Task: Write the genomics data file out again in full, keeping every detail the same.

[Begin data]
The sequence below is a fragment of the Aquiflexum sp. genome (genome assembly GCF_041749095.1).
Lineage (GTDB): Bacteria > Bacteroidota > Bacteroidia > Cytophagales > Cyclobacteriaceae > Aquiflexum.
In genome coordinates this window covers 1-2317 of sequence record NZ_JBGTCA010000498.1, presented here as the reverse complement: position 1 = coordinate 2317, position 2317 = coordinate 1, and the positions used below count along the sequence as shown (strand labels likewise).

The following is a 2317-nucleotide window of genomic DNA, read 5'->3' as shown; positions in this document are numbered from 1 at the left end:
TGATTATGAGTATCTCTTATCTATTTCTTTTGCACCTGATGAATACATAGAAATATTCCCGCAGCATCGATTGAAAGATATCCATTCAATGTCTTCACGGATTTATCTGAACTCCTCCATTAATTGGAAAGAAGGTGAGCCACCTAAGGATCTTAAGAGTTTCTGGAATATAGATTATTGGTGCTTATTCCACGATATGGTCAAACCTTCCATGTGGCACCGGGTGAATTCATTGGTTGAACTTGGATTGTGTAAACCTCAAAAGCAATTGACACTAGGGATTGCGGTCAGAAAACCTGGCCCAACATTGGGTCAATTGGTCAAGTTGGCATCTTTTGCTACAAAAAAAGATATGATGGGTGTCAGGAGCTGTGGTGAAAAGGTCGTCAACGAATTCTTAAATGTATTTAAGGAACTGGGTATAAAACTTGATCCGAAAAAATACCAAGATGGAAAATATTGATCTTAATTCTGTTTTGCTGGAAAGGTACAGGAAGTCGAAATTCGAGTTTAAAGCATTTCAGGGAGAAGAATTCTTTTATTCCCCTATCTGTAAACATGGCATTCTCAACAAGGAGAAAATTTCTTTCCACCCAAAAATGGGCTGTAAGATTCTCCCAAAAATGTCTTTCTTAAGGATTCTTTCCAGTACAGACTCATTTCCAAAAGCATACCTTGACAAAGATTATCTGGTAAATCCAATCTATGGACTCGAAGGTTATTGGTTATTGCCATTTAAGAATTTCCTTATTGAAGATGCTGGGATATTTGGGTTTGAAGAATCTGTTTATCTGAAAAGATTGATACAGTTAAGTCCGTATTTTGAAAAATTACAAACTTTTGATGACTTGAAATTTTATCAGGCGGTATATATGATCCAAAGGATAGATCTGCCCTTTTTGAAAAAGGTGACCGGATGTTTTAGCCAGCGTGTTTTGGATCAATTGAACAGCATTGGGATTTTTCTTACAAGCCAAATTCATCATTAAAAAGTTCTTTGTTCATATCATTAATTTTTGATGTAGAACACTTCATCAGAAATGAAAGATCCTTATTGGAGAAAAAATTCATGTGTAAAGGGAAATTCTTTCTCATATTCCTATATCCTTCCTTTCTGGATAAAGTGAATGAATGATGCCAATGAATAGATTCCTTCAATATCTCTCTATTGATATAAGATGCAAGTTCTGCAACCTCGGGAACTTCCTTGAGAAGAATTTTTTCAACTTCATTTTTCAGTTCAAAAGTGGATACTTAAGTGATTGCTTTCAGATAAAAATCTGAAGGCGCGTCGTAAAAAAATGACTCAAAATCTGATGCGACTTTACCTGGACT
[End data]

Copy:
The sequence below is a fragment of the Aquiflexum sp. genome (genome assembly GCF_041749095.1).
Lineage (GTDB): Bacteria > Bacteroidota > Bacteroidia > Cytophagales > Cyclobacteriaceae > Aquiflexum.
In genome coordinates this window covers 1-2317 of sequence record NZ_JBGTCA010000498.1, presented here as the reverse complement: position 1 = coordinate 2317, position 2317 = coordinate 1, and the positions used below count along the sequence as shown (strand labels likewise).

The following is a 2317-nucleotide window of genomic DNA, read 5'->3' as shown; positions in this document are numbered from 1 at the left end:
TGATTATGAGTATCTCTTATCTATTTCTTTTGCACCTGATGAATACATAGAAATATTCCCGCAGCATCGATTGAAAGATATCCATTCAATGTCTTCACGGATTTATCTGAACTCCTCCATTAATTGGAAAGAAGGTGAGCCACCTAAGGATCTTAAGAGTTTCTGGAATATAGATTATTGGTGCTTATTCCACGATATGGTCAAACCTTCCATGTGGCACCGGGTGAATTCATTGGTTGAACTTGGATTGTGTAAACCTCAAAAGCAATTGACACTAGGGATTGCGGTCAGAAAACCTGGCCCAACATTGGGTCAATTGGTCAAGTTGGCATCTTTTGCTACAAAAAAAGATATGATGGGTGTCAGGAGCTGTGGTGAAAAGGTCGTCAACGAATTCTTAAATGTATTTAAGGAACTGGGTATAAAACTTGATCCGAAAAAATACCAAGATGGAAAATATTGATCTTAATTCTGTTTTGCTGGAAAGGTACAGGAAGTCGAAATTCGAGTTTAAAGCATTTCAGGGAGAAGAATTCTTTTATTCCCCTATCTGTAAACATGGCATTCTCAACAAGGAGAAAATTTCTTTCCACCCAAAAATGGGCTGTAAGATTCTCCCAAAAATGTCTTTCTTAAGGATTCTTTCCAGTACAGACTCATTTCCAAAAGCATACCTTGACAAAGATTATCTGGTAAATCCAATCTATGGACTCGAAGGTTATTGGTTATTGCCATTTAAGAATTTCCTTATTGAAGATGCTGGGATATTTGGGTTTGAAGAATCTGTTTATCTGAAAAGATTGATACAGTTAAGTCCGTATTTTGAAAAATTACAAACTTTTGATGACTTGAAATTTTATCAGGCGGTATATATGATCCAAAGGATAGATCTGCCCTTTTTGAAAAAGGTGACCGGATGTTTTAGCCAGCGTGTTTTGGATCAATTGAACAGCATTGGGATTTTTCTTACAAGCCAAATTCATCATTAAAAAGTTCTTTGTTCATATCATTAATTTTTGATGTAGAACACTTCATCAGAAATGAAAGATCCTTATTGGAGAAAAAATTCATGTGTAAAGGGAAATTCTTTCTCATATTCCTATATCCTTCCTTTCTGGATAAAGTGAATGAATGATGCCAATGAATAGATTCCTTCAATATCTCTCTATTGATATAAGATGCAAGTTCTGCAACCTCGGGAACTTCCTTGAGAAGAATTTTTTCAACTTCATTTTTCAGTTCAAAAGTGGATACTTAAGTGATTGCTTTCAGATAAAAATCTGAAGGCGCGTCGTAAAAAAATGACTCAAAATCTGATGCGACTTTACCTGGACT